Careers in Aircraft Stability and Control

Explore the career requirements of an aircraft stability and control engineer. Read on to learn more about career options along with salary and licensure information. Schools offering Driver Training degrees can also be found in these popular choices.

What Are Career Options in Aircraft Stability and Control?

Aerospace engineers can specialize in aircraft stability and control, which is a system that allows an aircraft to return to its proper position after a disturbance. These engineers oversee the designing, manufacturing and testing of aircraft and aircraft parts, including aircraft stability controls. Using these tests they determine if aircraft parts work as they should and ensure the safety of the passengers and crew. Each part they approve must comply with engineering principles, customer requirements, and environmental regulations. They are also brought in to assess aircraft components when they malfunction, and come up with solutions. Learn about training requirements and average salary from the following chart.

Degree Required Bachelor's degree
Education Field of Study Aerospace engineering
Mechanical engineering
Key Skills Understanding of airplane technology and software design tools, detail oriented
Job Growth (2014-2024) -2% (for all aerospace engineers)*
Median Salary (2015) $107,830 (for all aerospace engineers)*

Source: *U.S. Bureau of Labor Statistics

What Are the Job Duties of an Aircraft Stability and Control Engineer?

Aeronautical stability and control engineers design the instrumentation that pilots use to ensure safe navigation. Considerations such as speed and ability of the aircraft to turn quickly and fly through turbulence are taken into account in their design of the systems. Design of controls affecting the take off and landing of aircraft is involved as well.

What Education is Necessary?

A bachelor's degree is needed for a career as an aeronautical stability and control engineer; majoring in aerospace or mechanical engineering is typical. An aerospace engineering curriculum may include courses specifically in flight vehicle stability and control, as well as chemical engineering, space flight navigation and wind tunnel testing. In a mechanical engineering degree program, you'll study topics in fluid mechanics, analytical physics, advanced calculus, computer-aided design, engineering design graphics, machine design and material science.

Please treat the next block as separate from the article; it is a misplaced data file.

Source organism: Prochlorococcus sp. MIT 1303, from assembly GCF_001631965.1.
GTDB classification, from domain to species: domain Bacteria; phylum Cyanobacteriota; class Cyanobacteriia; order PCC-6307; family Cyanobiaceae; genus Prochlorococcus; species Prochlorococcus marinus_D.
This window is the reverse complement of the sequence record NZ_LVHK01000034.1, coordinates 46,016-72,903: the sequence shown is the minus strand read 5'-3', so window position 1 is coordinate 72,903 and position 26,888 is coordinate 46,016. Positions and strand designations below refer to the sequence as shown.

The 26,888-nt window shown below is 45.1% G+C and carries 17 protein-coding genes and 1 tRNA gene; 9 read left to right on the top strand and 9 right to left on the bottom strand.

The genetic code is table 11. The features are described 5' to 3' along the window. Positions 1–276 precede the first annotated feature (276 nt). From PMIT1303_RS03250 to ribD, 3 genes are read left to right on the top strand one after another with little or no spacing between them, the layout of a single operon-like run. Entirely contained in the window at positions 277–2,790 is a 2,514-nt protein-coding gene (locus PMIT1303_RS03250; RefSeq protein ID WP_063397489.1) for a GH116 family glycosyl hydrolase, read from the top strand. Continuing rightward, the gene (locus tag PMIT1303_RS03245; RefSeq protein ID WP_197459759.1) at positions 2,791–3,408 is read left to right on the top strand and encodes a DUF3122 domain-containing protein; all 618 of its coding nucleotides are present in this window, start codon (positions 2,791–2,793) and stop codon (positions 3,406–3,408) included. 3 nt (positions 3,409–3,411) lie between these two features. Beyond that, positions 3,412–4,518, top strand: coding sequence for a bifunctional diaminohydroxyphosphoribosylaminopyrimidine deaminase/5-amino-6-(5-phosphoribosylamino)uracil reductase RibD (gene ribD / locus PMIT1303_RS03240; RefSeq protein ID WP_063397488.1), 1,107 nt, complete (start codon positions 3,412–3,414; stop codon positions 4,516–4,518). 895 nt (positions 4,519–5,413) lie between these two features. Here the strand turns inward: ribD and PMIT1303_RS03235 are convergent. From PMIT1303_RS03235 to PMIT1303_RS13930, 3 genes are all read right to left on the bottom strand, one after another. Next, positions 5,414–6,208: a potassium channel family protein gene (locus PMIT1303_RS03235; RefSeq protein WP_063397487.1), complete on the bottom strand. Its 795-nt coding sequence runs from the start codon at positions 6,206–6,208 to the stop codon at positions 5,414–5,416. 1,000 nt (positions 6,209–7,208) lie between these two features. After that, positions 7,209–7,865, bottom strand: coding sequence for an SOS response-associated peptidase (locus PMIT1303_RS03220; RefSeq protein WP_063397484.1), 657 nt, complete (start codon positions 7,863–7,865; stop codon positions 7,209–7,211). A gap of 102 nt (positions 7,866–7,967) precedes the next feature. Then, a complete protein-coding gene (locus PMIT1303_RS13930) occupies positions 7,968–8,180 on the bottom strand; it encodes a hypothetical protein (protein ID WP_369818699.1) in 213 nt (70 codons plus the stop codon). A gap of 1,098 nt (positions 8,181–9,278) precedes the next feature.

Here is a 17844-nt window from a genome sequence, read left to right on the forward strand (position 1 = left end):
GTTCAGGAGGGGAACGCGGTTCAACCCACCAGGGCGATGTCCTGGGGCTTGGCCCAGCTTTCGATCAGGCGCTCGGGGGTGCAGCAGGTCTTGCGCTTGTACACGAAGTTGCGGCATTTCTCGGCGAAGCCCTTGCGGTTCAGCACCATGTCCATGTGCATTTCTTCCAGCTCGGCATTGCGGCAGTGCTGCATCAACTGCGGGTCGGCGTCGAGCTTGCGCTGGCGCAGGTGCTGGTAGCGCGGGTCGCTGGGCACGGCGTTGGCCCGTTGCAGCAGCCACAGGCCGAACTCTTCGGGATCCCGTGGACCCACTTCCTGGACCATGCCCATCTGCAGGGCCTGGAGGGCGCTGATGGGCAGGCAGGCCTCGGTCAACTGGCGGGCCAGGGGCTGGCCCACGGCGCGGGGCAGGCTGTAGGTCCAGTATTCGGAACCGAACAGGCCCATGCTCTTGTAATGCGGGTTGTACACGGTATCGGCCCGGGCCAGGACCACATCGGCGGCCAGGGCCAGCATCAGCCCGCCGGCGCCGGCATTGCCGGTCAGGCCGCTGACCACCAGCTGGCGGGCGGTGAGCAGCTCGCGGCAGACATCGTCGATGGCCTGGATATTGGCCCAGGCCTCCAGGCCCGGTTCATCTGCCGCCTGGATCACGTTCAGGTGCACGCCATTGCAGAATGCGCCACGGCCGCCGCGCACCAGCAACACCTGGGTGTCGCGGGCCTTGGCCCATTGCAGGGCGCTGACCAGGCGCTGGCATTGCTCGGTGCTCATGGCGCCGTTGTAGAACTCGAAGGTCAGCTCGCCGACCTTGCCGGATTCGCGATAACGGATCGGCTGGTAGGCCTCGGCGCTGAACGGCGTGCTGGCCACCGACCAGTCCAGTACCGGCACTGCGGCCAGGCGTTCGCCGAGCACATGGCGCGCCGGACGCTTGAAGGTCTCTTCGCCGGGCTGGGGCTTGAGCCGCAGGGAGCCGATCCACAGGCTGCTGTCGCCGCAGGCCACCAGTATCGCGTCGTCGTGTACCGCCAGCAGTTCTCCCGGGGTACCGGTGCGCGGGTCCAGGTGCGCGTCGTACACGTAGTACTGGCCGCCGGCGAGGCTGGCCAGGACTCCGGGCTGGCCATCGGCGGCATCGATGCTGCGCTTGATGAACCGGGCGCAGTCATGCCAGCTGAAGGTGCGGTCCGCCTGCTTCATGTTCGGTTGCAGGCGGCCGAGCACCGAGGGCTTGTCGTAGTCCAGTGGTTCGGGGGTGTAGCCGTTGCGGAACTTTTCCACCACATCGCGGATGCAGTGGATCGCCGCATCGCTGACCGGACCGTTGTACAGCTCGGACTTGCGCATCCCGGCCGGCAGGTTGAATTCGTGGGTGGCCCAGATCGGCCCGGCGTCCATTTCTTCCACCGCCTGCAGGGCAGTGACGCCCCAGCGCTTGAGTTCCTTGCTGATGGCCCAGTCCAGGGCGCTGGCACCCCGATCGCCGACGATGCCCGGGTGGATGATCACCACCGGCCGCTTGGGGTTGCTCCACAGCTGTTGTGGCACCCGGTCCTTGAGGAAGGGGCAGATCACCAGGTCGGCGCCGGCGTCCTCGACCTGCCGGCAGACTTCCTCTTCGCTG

While an undergraduate degree is all that is needed for most entry-level positions, many professionals will benefit from earning a graduate-level degree. You can earn a master's degree or doctorate in aeronautical or aerospace engineering. While these programs do include a variety of engineering courses, a significant portion of your studies will be devoted to laboratory or field research.

How Can I Acquire Work Experience?

Prior to finishing your studies, you can find internship, apprenticeship and co-op opportunities with universities, research laboratories and aerospace companies, or in the U.S. military. Opportunities might also exist for job shadowing, which entails observing an experienced engineer performing his or her job duties.

How Much Money Could I Earn?

According to the U.S. Bureau of Labor Statistics (BLS), aerospace engineers who worked in navigational and control instrumentation manufacturing earned a mean annual salary of $114,650 in 2015 (www.bls.gov). Those who worked for the federal government earned a mean annual wage of $114,480. The 25th-75th percentile range for salaries of aerospace engineers was between $84,040 and $133,460 as of May 2015.

What Are Some Related Alternative Careers?

Computer hardware engineers design and test the electronic hardware for computers and computer networks. They use extensive research on the current computer technology to develop new designs. These professionals usually start a career with a bachelor's degree in computer engineering, electrical engineering or computer science, however many go on to earn an MBA. Electrical engineers develop and test designs for electrical equipment. This may include electric motors, radar, navigation systems and communications systems. They typically have a bachelor's degree in electrical engineering, electronics engineering or electrical engineering technology.

To continue researching, browse degree options below for course curriculum, prerequisites and financial aid information. Or, learn more about the subject by reading the related articles below:

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